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How to Store Garlic Bulbs

By Jenny Harrington ; Updated September 21, 2017
Softneck garlic has a longer storage life than other garlic varieties.

Garlic is an easy-to-grow root crop for the home garden. Cloves are planted in fall for a summer harvest, with the largest cloves from each harvest set aside for replanting as seed garlic. There is usually a few months between the summer harvest and fall planting, so the cloves must be stored properly until planting time. The smaller cloves are stored the same way for use later in the kitchen. While the seed cloves only need stored for a few months, the cloves for kitchen use my need stored for six months or more.

Spread the garlic bulbs out on newspaper in a warm, dry room. Choose an area away from direct light during drying. Dry the bulbs for three weeks.

Cut off the yellow foliage from the top of each bulb with a sharp knife. Leave only 1 inch of the leaves attached to each bulb.

Separate the larger bulbs out for planting and inspect all the bulbs for signs of damage or soft spots. Dispose of the bulbs that are damaged or place them in the refrigerator and use within two to three days.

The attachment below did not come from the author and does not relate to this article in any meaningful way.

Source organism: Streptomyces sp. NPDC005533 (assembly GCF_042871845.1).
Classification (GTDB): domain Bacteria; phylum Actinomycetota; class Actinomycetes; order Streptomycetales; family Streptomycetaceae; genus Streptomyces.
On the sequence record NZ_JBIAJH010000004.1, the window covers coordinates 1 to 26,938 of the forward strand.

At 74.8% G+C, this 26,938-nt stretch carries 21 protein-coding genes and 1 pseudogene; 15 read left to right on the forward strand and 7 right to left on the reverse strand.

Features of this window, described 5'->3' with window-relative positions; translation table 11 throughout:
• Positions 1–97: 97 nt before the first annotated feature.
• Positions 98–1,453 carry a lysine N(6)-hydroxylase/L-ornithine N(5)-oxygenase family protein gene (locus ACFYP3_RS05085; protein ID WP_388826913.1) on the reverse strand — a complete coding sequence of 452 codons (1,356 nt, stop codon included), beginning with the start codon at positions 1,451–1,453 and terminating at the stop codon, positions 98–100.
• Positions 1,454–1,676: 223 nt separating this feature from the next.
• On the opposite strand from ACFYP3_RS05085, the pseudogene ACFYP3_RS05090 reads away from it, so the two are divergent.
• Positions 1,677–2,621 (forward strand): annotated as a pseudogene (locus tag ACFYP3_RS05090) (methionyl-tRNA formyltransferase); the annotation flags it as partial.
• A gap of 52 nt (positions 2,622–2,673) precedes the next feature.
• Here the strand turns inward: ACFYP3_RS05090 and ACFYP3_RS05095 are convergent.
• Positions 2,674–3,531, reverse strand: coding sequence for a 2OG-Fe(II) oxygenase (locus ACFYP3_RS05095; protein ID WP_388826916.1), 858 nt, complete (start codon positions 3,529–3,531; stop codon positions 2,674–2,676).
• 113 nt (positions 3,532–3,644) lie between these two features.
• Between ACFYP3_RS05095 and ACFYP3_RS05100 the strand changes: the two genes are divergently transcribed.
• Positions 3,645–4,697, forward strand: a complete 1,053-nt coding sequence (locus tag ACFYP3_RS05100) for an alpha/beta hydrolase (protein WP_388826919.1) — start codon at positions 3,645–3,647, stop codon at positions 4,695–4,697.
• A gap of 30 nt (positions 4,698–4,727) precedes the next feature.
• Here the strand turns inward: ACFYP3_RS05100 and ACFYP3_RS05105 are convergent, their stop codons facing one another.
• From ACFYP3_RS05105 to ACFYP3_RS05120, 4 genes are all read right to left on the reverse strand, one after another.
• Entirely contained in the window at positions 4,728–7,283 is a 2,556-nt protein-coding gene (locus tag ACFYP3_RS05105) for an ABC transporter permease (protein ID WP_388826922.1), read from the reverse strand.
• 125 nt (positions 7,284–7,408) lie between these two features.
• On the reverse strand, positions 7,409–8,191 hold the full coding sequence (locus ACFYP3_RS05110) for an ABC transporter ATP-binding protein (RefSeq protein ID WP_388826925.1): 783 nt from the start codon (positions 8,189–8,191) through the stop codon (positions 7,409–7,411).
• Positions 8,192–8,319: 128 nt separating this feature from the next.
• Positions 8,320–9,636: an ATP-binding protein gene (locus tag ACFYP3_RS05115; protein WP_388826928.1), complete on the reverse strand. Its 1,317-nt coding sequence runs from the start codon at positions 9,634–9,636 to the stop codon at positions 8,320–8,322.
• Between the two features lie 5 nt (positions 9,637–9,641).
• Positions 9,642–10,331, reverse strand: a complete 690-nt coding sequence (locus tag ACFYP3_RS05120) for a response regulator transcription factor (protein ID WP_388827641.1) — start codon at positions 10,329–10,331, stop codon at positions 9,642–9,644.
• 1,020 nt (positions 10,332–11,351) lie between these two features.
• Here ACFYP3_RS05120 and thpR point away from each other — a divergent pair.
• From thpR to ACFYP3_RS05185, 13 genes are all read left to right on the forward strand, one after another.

Place the garlic bulbs into mesh bags. Label each bag with the type of garlic, date stored and whether you are setting it aside for seed garlic or for cooking. Save the larger cloves for seed, as these produce the largest bulbs.

Hang the bags in a dry place at 32 to 40 degree F. A basement, unheated enclosed porch or garage offers storage options.


Things You Will Need

  • Newspaper
  • Knife
  • Mesh bags


  • Hardneck garlic, such as Rocambole, stores for up to three months. Softneck garlic and elephant garlic, which are more commonly planted in home gardens, store for up to six months.


  • Hang the garlic in an area where pests cannot bother it. Hooks in ceiling joists in the basement keep the garlic away from walls and prevent pest access.

About the Author


Jenny Harrington has been a freelance writer since 2006. Her published articles have appeared in various print and online publications. Previously, she owned her own business, selling handmade items online, wholesale and at crafts fairs. Harrington's specialties include small business information, crafting, decorating and gardening.